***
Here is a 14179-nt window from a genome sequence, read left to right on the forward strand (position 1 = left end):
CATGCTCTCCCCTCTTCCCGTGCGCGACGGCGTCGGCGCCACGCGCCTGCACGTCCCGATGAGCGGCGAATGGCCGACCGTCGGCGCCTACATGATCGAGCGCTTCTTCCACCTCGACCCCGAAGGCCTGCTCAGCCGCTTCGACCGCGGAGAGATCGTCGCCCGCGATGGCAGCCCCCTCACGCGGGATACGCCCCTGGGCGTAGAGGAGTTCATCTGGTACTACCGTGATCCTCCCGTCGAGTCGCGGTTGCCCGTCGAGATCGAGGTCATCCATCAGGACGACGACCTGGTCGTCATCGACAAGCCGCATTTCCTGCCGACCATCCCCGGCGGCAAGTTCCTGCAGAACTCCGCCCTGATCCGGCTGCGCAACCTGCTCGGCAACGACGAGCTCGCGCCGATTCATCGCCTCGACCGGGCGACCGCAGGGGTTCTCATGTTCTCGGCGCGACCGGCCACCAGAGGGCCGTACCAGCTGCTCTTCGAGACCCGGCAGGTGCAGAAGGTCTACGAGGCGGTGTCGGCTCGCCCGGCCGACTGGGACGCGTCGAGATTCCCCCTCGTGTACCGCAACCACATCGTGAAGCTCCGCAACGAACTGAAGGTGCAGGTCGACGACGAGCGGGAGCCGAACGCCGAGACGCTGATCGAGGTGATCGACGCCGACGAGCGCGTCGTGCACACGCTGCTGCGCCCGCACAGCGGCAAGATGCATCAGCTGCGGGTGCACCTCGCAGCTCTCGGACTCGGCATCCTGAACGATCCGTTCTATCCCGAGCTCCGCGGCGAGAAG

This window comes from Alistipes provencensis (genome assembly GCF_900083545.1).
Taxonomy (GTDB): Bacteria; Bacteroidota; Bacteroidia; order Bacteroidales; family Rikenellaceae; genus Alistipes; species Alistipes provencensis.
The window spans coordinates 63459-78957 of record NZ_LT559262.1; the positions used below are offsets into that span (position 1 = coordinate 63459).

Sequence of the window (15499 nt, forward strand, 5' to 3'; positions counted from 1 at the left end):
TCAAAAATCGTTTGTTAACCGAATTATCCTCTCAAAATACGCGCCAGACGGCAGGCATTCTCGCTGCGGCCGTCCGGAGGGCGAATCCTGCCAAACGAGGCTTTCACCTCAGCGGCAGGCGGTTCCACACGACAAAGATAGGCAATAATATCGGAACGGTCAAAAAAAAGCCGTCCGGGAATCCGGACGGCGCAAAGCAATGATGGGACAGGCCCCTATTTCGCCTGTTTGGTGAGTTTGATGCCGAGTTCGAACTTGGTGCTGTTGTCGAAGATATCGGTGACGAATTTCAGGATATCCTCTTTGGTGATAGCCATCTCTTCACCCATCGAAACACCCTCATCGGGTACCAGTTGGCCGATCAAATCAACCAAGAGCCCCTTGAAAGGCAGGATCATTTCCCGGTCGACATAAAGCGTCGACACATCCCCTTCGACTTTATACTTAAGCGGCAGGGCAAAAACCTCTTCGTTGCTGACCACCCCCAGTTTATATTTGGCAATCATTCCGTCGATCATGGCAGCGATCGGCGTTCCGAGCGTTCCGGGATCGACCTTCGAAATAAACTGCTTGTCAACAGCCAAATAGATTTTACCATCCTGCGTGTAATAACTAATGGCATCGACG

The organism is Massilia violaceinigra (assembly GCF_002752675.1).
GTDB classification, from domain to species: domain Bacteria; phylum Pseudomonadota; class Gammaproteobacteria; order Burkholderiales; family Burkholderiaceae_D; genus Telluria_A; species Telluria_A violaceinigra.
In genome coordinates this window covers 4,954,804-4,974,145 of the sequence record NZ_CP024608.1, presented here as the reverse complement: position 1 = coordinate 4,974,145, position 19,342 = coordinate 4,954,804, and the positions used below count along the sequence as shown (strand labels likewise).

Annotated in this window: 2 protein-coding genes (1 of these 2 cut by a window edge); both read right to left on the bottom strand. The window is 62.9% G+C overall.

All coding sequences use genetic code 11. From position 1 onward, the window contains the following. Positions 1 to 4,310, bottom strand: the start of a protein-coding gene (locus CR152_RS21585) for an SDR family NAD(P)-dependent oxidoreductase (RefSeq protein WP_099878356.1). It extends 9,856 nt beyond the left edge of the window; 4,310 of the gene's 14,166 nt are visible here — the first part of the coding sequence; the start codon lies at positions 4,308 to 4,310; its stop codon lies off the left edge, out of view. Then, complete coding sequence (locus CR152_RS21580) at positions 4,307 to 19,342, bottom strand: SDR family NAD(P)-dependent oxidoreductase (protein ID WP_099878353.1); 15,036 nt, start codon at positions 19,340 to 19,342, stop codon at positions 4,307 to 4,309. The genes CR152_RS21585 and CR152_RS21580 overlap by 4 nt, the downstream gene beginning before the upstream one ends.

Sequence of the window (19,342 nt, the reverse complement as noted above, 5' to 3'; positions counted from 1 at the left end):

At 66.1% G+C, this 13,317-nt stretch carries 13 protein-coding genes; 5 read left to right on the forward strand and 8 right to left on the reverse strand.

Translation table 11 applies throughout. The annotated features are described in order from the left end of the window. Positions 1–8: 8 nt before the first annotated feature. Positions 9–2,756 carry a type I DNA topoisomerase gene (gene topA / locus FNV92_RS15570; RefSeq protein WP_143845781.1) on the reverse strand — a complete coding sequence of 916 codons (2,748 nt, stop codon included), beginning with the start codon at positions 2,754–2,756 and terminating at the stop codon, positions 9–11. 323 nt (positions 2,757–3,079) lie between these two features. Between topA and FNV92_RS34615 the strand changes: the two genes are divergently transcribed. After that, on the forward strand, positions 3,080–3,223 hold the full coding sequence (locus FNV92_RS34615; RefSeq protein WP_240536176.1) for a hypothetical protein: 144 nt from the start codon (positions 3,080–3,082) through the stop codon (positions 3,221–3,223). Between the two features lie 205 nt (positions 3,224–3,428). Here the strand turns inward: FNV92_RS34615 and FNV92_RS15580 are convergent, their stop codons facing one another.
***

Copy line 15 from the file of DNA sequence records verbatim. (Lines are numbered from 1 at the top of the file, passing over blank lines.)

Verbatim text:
Translation table 11 applies throughout. The annotated features are described in order from the left end of the window. Positions 1–8: 8 nt before the first annotated feature. Positions 9–2,756 carry a type I DNA topoisomerase gene (gene topA / locus FNV92_RS15570; RefSeq protein WP_143845781.1) on the reverse strand — a complete coding sequence of 916 codons (2,748 nt, stop codon included), beginning with the start codon at positions 2,754–2,756 and terminating at the stop codon, positions 9–11. 323 nt (positions 2,757–3,079) lie between these two features. Between topA and FNV92_RS34615 the strand changes: the two genes are divergently transcribed. After that, on the forward strand, positions 3,080–3,223 hold the full coding sequence (locus FNV92_RS34615; RefSeq protein WP_240536176.1) for a hypothetical protein: 144 nt from the start codon (positions 3,080–3,082) through the stop codon (positions 3,221–3,223). Between the two features lie 205 nt (positions 3,224–3,428). Here the strand turns inward: FNV92_RS34615 and FNV92_RS15580 are convergent, their stop codons facing one another.